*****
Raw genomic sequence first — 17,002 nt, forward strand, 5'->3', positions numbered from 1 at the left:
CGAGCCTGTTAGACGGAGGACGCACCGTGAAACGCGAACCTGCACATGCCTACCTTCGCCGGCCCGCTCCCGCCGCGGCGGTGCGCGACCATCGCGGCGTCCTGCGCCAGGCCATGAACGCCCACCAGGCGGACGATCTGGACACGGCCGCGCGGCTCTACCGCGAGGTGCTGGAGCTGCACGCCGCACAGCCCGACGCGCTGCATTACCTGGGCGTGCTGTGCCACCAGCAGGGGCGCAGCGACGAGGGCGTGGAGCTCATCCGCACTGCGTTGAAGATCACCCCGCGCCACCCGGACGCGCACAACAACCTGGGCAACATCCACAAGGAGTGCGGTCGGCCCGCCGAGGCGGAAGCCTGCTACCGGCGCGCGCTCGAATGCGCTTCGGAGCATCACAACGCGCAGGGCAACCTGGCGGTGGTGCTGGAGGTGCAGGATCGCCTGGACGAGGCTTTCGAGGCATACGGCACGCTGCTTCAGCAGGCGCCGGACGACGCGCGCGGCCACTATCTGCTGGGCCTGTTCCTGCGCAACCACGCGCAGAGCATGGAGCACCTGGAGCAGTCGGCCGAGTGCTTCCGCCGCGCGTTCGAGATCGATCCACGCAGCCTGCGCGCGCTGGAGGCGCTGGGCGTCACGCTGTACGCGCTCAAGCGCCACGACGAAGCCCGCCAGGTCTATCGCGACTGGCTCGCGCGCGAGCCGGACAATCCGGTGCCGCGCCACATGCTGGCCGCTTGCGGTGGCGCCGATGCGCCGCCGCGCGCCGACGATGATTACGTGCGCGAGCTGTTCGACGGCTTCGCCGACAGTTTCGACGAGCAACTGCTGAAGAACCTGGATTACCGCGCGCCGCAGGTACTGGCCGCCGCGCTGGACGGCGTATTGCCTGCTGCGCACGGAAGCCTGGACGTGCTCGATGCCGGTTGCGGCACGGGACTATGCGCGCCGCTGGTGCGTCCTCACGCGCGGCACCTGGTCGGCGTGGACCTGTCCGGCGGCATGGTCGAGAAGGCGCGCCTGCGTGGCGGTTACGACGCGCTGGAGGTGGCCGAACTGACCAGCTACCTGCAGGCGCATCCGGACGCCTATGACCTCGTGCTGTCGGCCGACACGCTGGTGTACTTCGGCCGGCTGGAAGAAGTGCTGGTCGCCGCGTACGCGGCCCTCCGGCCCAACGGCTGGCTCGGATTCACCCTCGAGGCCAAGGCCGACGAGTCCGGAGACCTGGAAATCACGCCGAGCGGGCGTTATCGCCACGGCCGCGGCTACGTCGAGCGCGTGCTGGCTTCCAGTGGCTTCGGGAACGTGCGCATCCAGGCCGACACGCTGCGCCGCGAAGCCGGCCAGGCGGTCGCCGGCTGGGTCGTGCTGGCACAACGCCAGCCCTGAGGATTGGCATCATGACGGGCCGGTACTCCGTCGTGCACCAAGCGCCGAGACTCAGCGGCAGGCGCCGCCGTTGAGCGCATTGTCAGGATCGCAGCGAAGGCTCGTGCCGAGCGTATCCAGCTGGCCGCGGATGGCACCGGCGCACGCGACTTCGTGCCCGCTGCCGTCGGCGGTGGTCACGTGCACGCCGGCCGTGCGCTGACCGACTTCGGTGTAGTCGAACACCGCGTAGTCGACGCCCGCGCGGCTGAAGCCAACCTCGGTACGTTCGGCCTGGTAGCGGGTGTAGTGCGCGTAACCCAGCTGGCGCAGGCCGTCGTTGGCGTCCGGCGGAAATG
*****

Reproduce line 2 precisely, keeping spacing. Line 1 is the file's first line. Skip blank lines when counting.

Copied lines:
CGAGCCTGTTAGACGGAGGACGCACCGTGAAACGCGAACCTGCACATGCCTACCTTCGCCGGCCCGCTCCCGCCGCGGCGGTGCGCGACCATCGCGGCGTCCTGCGCCAGGCCATGAACGCCCACCAGGCGGACGATCTGGACACGGCCGCGCGGCTCTACCGCGAGGTGCTGGAGCTGCACGCCGCACAGCCCGACGCGCTGCATTACCTGGGCGTGCTGTGCCACCAGCAGGGGCGCAGCGACGAGGGCGTGGAGCTCATCCGCACTGCGTTGAAGATCACCCCGCGCCACCCGGACGCGCACAACAACCTGGGCAACATCCACAAGGAGTGCGGTCGGCCCGCCGAGGCGGAAGCCTGCTACCGGCGCGCGCTCGAATGCGCTTCGGAGCATCACAACGCGCAGGGCAACCTGGCGGTGGTGCTGGAGGTGCAGGATCGCCTGGACGAGGCTTTCGAGGCATACGGCACGCTGCTTCAGCAGGCGCCGGACGACGCGCGCGGCCACTATCTGCTGGGCCTGTTCCTGCGCAACCACGCGCAGAGCATGGAGCACCTGGAGCAGTCGGCCGAGTGCTTCCGCCGCGCGTTCGAGATCGATCCACGCAGCCTGCGCGCGCTGGAGGCGCTGGGCGTCACGCTGTACGCGCTCAAGCGCCACGACGAAGCCCGCCAGGTCTATCGCGACTGGCTCGCGCGCGAGCCGGACAATCCGGTGCCGCGCCACATGCTGGCCGCTTGCGGTGGCGCCGATGCGCCGCCGCGCGCCGACGATGATTACGTGCGCGAGCTGTTCGACGGCTTCGCCGACAGTTTCGACGAGCAACTGCTGAAGAACCTGGATTACCGCGCGCCGCAGGTACTGGCCGCCGCGCTGGACGGCGTATTGCCTGCTGCGCACGGAAGCCTGGACGTGCTCGATGCCGGTTGCGGCACGGGACTATGCGCGCCGCTGGTGCGTCCTCACGCGCGGCACCTGGTCGGCGTGGACCTGTCCGGCGGCATGGTCGAGAAGGCGCGCCTGCGTGGCGGTTACGACGCGCTGGAGGTGGCCGAACTGACCAGCTACCTGCAGGCGCATCCGGACGCCTATGACCTCGTGCTGTCGGCCGACACGCTGGTGTACTTCGGCCGGCTGGAAGAAGTGCTGGTCGCCGCGTACGCGGCCCTCCGGCCCAACGGCTGGCTCGGATTCACCCTCGAGGCCAAGGCCGACGAGTCCGGAGACCTGGAAATCACGCCGAGCGGGCGTTATCGCCACGGCCGCGGCTACGTCGAGCGCGTGCTGGCTTCCAGTGGCTTCGGGAACGTGCGCATCCAGGCCGACACGCTGCGCCGCGAAGCCGGCCAGGCGGTCGCCGGCTGGGTCGTGCTGGCACAACGCCAGCCCTGAGGATTGGCATCATGACGGGCCGGTACTCCGTCGTGCACCAAGCGCCGAGACTCAGCGGCAGGCGCCGCCGTTGAGCGCATTGTCAGGATCGCAGCGAAGGCTCGTGCCGAGCGTATCCAGCTGGCCGCGGATGGCACCGGCGCACGCGACTTCGTGCCCGCTGCCGTCGGCGGTGGTCACGTGCACGCCGGCCGTGCGCTGACCGACTTCGGTGTAGTCGAACACCGCGTAGTCGACGCCCGCGCGGCTGAAGCCAACCTCGGTACGTTCGGCCTGGTAGCGGGTGTAGTGCGCGTAACCCAGCTGGCGCAGGCCGTCGTTGGCGTCCGGCGGAAATG